Humanity is the theme of comedian Hannah Gadsby’s Netflix standup special, Nanette. A masterclass on tension and truth. It should be required viewing. It is the single most brilliantly executed comedy and commentary on gender stereotyping and LGBTQI bullying that has ever been delivered, and with a mix of laughs and tears that will have your stomach hurting for reasons that will leave you relieved, informed, vindicated, empowered, put in your place, mind blown, and emotionally spent. I don’t know Gadsby, but don’t think she’d allow a Lara Spencer-like comment to be swept under the rug without examining it for its societal underpinnings and transforming into something useful. But she’d do so with humanity.

In Nanette, Gadsby says, “This is about how we conduct debate in public about sensitive things. It’s toxic. It’s juvenile. It’s destructive. We think it’s more important to be right than it is to appeal to the humanity of people we disagree with.” That last statement? It’s huge. It covers a lot of territory. It’s the right prescription delivered during a very difficult time for its audience to swallow the pill. That audience is all of us. The 2019 and beyond, us.

I believe, or naively hope, most of us agree that making fun of a boy for being in ballet is ridiculous and damaging. I believe Spencer knows that too. We haven’t heard much from her yet beyond a short Instagram-issued apology. We certainly don’t know her personally and we haven’t heard her side of the story. That doesn’t matter in today’s call-out culture. In call-out culture, even if she does tell her story, it’s too late. These are the days of, You did what? You’re dead to me. I’m no Lara Spencer expert, but I have a hunch she made a joke that went south; not at all indicating she’s a malicious person deserving of career destruction. In fact, dare I say, and despite not liking her brand of entertainment, she seems just lovely. Of course, she should realize that her comment gave the impression that boys don’t belong in ballet. She needs to know the history of persecution that boys and men have endured, still endure, for daring to step outside of the gender conformity box (not that a boy taking a ballet class is even that). She has a platform to teach these lessons. None of that makes her a monster.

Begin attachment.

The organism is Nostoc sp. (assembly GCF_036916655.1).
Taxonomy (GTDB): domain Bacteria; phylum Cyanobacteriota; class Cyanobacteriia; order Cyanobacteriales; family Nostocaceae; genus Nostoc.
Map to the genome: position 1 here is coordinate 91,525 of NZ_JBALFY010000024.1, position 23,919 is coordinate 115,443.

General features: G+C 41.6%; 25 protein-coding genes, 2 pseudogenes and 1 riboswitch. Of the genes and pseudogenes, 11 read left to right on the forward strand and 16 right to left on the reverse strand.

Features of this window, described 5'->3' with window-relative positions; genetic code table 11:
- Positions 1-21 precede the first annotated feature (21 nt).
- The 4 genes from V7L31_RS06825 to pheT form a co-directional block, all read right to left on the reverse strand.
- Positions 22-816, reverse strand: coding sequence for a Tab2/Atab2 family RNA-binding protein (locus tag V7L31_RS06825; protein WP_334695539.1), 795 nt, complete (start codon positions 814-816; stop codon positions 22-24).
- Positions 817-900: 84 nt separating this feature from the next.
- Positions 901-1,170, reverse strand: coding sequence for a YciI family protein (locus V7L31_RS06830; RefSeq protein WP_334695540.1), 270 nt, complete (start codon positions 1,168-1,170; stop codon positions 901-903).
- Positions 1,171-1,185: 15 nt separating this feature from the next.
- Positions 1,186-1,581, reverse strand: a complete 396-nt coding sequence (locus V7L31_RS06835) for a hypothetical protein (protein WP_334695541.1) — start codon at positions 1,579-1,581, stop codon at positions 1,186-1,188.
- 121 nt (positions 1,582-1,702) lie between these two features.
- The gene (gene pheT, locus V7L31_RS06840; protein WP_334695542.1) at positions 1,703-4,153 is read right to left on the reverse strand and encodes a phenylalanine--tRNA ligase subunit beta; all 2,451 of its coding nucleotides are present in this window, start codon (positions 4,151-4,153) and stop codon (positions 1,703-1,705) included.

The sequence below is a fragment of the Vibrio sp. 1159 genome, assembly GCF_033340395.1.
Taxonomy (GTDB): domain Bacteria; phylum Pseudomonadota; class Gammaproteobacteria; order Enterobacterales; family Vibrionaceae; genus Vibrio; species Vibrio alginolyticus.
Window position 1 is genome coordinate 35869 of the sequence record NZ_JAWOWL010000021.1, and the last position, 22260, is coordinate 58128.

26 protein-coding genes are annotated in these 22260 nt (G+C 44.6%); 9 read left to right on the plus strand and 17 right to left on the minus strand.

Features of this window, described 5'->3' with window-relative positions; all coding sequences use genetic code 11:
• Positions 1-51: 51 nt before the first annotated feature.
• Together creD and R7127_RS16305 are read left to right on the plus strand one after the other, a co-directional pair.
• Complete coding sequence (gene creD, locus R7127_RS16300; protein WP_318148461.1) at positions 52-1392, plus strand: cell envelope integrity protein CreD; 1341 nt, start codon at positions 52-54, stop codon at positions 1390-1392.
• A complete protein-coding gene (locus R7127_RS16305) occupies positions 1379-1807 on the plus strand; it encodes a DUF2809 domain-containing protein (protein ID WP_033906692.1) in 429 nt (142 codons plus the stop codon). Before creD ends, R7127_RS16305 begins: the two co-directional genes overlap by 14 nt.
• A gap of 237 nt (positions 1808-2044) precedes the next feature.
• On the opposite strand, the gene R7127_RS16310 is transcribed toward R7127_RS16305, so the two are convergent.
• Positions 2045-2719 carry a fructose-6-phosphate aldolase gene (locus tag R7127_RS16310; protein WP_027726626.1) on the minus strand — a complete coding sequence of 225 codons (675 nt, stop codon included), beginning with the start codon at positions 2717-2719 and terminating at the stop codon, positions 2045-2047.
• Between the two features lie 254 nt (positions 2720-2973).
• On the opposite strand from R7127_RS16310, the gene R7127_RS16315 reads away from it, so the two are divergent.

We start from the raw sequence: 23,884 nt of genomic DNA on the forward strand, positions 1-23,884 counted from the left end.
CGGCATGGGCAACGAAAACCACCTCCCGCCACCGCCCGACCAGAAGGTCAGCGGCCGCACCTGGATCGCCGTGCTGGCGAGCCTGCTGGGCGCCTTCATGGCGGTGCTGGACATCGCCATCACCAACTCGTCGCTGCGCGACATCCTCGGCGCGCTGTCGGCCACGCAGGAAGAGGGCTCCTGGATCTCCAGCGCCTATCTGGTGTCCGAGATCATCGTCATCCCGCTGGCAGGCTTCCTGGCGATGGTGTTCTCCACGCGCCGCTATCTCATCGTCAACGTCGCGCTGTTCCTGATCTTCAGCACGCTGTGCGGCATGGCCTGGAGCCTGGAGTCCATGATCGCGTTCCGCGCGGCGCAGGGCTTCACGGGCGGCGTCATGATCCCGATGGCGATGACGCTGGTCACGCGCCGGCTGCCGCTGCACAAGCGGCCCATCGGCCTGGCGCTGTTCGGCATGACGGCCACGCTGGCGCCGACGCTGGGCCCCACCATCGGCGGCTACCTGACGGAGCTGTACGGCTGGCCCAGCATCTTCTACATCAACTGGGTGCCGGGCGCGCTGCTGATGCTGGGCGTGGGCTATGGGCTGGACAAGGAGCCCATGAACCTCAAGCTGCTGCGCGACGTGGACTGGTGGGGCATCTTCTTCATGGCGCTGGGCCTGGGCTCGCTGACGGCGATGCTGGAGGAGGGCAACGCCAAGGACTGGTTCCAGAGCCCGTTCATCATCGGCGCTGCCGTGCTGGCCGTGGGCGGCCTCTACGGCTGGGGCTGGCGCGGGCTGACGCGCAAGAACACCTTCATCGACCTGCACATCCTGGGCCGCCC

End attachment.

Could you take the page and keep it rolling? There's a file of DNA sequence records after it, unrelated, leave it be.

That. Right there. Where I said she seems lovely? Not a monster? That is not a permissible part of the conversation we, as a public, are supposedly having. Not in our call-out culture. If anybody comes to Lara Spencer’s defense while this fire is still burning, they will be tossed on the flames for sympathizing with a perpetrator. Same goes for someone like me who does not feel Lara Spencer is suddenly the epitome of dominant culture rearing its ugly head again. She is an individual who made a bad choice. I get that we’re angry and want change, but where is our anger taking us? I see a society that is angrier, more anxious, more depressed, and more combative than I’ve seen in my lifetime. We are building walls. We are isolating. We are killing each other. Even those of us who seek justice in the name of equality have this little conundrum about humanity.

Nobody should get away with shaming. Nobody should get away with bullying. But destroying another human for their mistake—getting tossed to the lions on social media—is just the other side of the same coin. It’s a form of bullying. The difference is, when it’s our form, that always makes it justified compared to their form. An us vs. them mentality. If we want walls down and healing, this us vs. them thing we’re doing is not the way to do it. It’s backfiring big time.

Earlier this year David Brooks wrote about call-out culture for The New York Times. He writes,

“You see that when denunciation is done through social media, you can destroy people without even knowing them. There’s no personal connection that allows apology and forgiveness.

You also see how once you adopt a binary tribal mentality — us/them, punk/non-punk, victim/abuser — you’ve immediately depersonalized everything. You’ve reduced complex human beings to simple good versus evil. You’ve eliminated any sense of proportion.

I’d say civilization moves forward when we embrace rule of law, not when we abandon it. I’d say we no longer gather in coliseums to watch people get eaten by lions because clergy members, philosophers and artists have made us less tolerant of cruelty, not more tolerant.”

A great number of us are tired with the status quo—that sick societal malaise that idles on while marginalized people are working to climb from holes that have been dug for them, for us, by people in power. Our outrage insists we won’t accept anything but progressive change. Our insistence is right to challenge damaging comments and actions at every turn. But not in a way that destroys people. Not when outrage enters the dark territory of hate. History shows, anger combined with self-righteousness and mob mentality can and will go catastrophically wrong.

Humanity begets humanity. How we do that is the conversation we ought to be having.